Amazing photos by Eugène Atget capture the vanished streets of Old Paris, 1900s

These photographs, taken by Eugne Atget, document all the architecture and street scenes of Paris before it disappeared for modernisation.

In the late 1880s Agate took up photography and supplied study for painters, architects and stage designers. In 1898 Atget began shooting Paris, using a large format visual camera to capture the city in detail.

His photographs, many of which were taken at dawn, are notable for their diffused light and sweeping views that give a sense of space and surroundings.

The city's urban landscape was recently reshaped by a modernization campaign known as Haussmannization – a necessary destructive process led by (and named after) Baron Georges-Eugne Haussmann, which led to the destruction of Paris. The medieval neighborhood was razed and turned into wide avenues and public parks.

Those changes, in turn, led to widespread interest in the capital, Vieux Paris ("Old Paris") in the pre-revolutionary form of the 18th century.

Agate's feeling for Vieques Paris had been an integral part of his practice of documenting for other artists, but around 1900 that interest took center stage, as he established himself as an expert in the photographs of Paris. installed.

Indeed, his calling card of the period read, "E. Agate, creator and purveyor of the 'Collection of Photographic Scenes of Old Paris'."

After taking a picture, Atgate would develop, wash and cure his negative, then assign the negative to one of his filing categories with the next consecutive number that he would write the negative number in graphite on the reverse of the negative and scratch it. Will also do in emulsion.

He pre-printed his negative contacts on pre-sensitized, commercially available printing-out paper; Albumen paper, gelatin-silver printing-out paper, or two types of matte albumen paper they mainly used after WW1.

The negative was clamped under glass in a printing frame and against a sheet of albumen photographic printing out paper, which was left in the sun to expose.

The frame allowed inspection of the print until a satisfactory exposure was achieved, then Agate washed, corrected, and toned his print with gold toner, as was standard practice when taking photography.

Atgate didn't use a larger size, and all of their prints are the same size as their negatives. The prints would be numbered and labeled in pencil on their backs and then inserted by the corners into four slits in each page of the album.

Additional albums were assembled based on a specific theme that might be of interest to their clients, and separated by series or chronology.

During World War I, Atgate temporarily stored his archives in his basement for safekeeping and abandoned photography almost entirely. Valentine's son Leon was killed at the front.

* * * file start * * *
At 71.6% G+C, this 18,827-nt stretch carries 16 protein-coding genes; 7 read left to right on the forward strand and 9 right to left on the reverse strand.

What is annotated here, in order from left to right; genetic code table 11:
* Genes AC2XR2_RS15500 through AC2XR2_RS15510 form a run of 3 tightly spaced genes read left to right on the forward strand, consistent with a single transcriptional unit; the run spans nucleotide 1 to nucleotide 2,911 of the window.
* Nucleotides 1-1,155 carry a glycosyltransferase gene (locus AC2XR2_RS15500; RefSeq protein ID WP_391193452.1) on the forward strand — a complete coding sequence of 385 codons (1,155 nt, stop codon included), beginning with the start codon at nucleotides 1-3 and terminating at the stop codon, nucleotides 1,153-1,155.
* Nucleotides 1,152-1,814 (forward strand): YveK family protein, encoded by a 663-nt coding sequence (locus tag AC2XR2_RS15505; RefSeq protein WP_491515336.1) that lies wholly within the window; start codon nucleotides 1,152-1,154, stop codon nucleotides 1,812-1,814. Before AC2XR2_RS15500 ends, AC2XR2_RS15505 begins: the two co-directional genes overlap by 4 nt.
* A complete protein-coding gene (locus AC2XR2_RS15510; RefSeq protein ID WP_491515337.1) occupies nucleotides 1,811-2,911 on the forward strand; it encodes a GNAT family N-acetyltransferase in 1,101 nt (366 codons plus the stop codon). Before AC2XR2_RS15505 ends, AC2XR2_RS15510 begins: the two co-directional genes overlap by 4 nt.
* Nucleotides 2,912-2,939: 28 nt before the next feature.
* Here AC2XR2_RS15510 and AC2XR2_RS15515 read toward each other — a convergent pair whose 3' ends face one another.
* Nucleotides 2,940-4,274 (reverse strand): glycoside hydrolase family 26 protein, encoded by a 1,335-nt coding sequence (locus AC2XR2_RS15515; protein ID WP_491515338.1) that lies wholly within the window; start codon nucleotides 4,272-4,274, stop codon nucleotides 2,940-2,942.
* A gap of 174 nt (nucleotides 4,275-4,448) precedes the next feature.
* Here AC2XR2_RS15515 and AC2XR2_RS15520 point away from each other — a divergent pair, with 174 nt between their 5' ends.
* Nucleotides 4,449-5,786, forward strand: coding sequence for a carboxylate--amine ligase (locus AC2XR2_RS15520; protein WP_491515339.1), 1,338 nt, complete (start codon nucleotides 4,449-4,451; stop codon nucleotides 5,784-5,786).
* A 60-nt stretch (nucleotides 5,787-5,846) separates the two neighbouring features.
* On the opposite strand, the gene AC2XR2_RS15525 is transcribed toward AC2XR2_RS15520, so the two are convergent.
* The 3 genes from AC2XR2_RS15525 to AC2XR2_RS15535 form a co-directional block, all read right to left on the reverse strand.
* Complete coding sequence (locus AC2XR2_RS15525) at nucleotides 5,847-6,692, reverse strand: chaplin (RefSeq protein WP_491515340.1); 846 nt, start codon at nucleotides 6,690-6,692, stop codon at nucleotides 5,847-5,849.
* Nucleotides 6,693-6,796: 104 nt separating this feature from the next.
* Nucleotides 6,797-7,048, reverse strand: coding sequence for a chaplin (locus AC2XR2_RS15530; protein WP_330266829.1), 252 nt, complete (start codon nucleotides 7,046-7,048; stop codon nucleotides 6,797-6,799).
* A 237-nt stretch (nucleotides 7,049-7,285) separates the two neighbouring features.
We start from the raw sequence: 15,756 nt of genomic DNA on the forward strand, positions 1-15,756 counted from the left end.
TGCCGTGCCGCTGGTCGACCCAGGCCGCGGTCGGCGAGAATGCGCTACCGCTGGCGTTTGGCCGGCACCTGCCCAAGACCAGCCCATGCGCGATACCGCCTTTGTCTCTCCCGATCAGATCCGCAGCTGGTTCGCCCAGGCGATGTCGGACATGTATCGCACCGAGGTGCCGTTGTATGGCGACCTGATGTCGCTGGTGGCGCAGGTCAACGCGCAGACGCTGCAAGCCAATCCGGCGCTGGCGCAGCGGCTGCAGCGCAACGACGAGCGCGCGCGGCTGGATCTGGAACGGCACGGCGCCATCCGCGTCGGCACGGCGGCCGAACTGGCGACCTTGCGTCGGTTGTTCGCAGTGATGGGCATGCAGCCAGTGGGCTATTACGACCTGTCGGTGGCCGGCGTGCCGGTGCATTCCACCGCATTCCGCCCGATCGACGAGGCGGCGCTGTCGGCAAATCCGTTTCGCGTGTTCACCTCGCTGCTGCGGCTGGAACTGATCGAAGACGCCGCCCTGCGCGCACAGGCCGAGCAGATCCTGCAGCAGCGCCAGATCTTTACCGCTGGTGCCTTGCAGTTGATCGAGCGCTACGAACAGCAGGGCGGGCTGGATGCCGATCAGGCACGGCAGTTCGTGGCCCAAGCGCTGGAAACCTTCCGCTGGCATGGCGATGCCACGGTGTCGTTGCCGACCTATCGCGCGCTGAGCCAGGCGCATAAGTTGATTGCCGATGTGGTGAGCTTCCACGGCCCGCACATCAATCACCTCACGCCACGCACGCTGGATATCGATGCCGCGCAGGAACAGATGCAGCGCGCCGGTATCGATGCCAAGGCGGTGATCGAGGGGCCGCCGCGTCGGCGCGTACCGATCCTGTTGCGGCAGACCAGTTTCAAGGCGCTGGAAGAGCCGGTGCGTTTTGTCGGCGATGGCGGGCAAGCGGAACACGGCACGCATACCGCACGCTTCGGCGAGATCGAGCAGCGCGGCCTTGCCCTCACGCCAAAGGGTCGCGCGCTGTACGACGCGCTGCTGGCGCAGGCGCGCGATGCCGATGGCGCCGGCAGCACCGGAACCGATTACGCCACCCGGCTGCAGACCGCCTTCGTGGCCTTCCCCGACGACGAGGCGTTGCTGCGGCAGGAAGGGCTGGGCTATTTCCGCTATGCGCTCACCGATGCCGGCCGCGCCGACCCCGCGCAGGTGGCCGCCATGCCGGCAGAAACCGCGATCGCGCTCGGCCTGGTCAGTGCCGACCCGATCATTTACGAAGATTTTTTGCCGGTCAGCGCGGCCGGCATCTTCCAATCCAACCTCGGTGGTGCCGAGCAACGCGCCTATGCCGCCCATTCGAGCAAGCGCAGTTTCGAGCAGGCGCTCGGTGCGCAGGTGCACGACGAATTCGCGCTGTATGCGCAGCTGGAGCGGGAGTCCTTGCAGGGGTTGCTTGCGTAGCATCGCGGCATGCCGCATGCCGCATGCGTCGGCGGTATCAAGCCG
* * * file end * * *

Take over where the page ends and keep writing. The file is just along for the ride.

By 1920-21, he had sold thousands of his negative institutions. Financially independent, he photographed the parks of Versailles, Saint-Cloud, and Scox and produced a series of photographs of prostitutes.

Berenice Abbott, working with Man Ray, went to Atgate in 1925, bought some of his photographs, and tried to get other artists interested in his work.

He continued to promote Atgate through various articles, exhibitions and books, and in 1968 sold his Agate collection to the Museum of Modern Art.

In 1926, Atgate's partner Valentin died, and in 1927 Abbott showed him "slightly tinged ... tired, sad, distant, charming", before seeing the full-face and profile pictures he had taken Atgate died on 4 August 1927. Paris.

Agate's documentary vision proved highly influential, first in the 1920s, on the Surrealists, who found his photographs of deserted streets and staircases, street life, and shop windows to be confusing and largely suggestive (see La Révolution in 1926). Surrealist, with a fourth , the crowd gathered to watch the eclipse on the cover); And then on two generations of American photographers, from Walker Evans to Lee Friedlander.

His reception outside France was also shaped by the Museum of Modern Art. In 1968 the museum purchased the contents of her studio from American photographer Berenice Abbott, who was first introduced to Atgate's work in 1925, when she was working as a studio assistant for Man Ray.

Abbott became Agate's posthumous champion, initiating the preservation of his collection and its transfer to New York. Comprising some 5,000 vintage prints and over 1,000 glass plate negatives, it represents the largest and most significant collection of his work.

In 1931, four years after Atgate's death, American photographer Ansel Adams wrote, "Atgate prints are direct and emotionally clean records of a rare and subtle notion, and represent perhaps the earliest expression of true photographic art. "

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